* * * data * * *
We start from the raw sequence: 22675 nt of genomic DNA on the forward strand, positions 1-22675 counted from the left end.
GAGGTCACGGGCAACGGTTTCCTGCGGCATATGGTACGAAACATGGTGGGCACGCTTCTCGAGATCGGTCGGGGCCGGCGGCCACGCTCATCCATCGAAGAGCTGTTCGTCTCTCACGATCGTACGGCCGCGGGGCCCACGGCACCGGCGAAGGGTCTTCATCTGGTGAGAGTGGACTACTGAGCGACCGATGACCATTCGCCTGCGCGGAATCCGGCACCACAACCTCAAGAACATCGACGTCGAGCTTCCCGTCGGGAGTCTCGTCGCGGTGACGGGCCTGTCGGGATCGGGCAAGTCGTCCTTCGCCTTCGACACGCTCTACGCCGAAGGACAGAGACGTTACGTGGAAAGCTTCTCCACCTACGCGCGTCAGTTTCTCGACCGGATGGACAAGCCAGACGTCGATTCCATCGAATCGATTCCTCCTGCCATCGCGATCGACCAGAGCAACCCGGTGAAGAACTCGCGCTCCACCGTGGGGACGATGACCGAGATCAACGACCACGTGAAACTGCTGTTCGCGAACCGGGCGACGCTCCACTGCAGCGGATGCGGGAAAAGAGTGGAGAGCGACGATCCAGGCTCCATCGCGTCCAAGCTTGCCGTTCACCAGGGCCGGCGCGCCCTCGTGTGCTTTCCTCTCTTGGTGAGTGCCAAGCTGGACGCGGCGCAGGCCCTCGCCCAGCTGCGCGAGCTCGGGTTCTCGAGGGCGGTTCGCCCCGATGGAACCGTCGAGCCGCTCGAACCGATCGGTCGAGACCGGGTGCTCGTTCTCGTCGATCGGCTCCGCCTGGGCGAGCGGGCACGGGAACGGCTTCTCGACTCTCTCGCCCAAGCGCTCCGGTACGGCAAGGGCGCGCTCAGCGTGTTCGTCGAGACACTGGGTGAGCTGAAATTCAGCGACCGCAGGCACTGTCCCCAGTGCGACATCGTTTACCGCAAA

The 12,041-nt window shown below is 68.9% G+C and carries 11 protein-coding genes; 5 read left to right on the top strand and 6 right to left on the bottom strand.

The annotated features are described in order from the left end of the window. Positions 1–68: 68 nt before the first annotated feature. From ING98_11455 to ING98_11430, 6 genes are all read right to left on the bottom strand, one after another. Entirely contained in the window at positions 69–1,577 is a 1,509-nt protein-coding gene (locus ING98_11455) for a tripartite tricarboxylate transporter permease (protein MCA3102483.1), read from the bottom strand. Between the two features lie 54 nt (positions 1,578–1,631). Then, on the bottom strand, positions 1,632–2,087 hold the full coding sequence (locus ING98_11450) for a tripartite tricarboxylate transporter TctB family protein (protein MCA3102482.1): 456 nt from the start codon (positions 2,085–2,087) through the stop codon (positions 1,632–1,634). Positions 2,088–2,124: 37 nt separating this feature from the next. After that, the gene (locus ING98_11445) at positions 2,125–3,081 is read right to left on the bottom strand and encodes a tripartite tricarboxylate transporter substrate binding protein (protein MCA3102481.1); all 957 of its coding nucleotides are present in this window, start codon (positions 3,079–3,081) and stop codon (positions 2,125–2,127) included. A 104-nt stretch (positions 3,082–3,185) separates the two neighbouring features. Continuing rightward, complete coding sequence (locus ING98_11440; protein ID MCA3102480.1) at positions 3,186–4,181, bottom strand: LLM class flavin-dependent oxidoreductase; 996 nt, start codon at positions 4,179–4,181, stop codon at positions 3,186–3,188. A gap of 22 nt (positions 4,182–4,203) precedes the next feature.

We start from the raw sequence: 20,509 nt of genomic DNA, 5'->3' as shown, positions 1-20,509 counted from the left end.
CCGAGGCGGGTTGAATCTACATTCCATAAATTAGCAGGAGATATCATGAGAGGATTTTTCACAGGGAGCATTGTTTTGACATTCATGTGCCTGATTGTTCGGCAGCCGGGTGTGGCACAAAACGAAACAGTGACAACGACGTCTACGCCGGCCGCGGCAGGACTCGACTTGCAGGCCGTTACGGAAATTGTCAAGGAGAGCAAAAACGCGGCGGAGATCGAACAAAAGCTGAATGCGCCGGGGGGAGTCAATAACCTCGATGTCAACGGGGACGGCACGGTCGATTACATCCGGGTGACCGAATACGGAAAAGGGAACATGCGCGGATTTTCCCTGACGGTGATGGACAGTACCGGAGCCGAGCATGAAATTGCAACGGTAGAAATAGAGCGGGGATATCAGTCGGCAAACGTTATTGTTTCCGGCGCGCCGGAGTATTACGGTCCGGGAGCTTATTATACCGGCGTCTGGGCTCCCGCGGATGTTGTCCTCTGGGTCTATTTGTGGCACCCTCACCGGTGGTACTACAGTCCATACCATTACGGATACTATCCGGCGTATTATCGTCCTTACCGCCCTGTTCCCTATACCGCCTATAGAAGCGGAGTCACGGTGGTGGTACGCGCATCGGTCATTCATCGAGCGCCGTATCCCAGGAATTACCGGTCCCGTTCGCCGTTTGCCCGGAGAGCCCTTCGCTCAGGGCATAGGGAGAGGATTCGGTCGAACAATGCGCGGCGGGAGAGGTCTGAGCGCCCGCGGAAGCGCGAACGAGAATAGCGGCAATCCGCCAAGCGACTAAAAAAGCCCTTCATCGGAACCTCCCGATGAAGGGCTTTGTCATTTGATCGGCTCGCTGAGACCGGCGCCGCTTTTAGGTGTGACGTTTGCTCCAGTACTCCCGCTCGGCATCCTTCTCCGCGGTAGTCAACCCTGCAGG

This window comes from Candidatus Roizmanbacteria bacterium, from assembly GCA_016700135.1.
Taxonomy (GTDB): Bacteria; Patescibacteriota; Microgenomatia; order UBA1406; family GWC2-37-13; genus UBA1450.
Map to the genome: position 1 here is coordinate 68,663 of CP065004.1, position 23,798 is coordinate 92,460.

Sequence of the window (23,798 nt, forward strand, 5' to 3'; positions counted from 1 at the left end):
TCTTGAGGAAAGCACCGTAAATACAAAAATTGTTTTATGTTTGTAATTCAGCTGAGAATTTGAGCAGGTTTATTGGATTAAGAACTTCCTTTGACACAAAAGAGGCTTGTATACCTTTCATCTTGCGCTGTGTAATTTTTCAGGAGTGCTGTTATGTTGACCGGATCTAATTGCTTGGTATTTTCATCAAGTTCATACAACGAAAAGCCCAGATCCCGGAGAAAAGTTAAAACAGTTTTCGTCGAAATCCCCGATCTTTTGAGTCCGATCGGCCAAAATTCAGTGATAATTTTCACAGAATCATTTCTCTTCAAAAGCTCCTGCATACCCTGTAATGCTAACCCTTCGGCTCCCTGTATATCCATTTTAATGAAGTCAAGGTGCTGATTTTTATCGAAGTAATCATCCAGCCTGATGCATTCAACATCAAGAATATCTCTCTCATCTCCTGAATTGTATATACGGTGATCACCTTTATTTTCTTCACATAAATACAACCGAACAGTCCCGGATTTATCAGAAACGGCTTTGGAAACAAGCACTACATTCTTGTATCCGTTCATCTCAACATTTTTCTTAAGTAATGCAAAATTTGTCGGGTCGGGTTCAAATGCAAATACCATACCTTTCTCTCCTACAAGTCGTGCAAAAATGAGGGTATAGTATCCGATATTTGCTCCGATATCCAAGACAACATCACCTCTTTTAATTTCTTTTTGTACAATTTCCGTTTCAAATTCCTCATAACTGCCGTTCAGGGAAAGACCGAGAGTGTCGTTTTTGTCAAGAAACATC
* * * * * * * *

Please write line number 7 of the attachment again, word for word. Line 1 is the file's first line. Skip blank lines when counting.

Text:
This window comes from Candidatus Roizmanbacteria bacterium, from assembly GCA_016700135.1.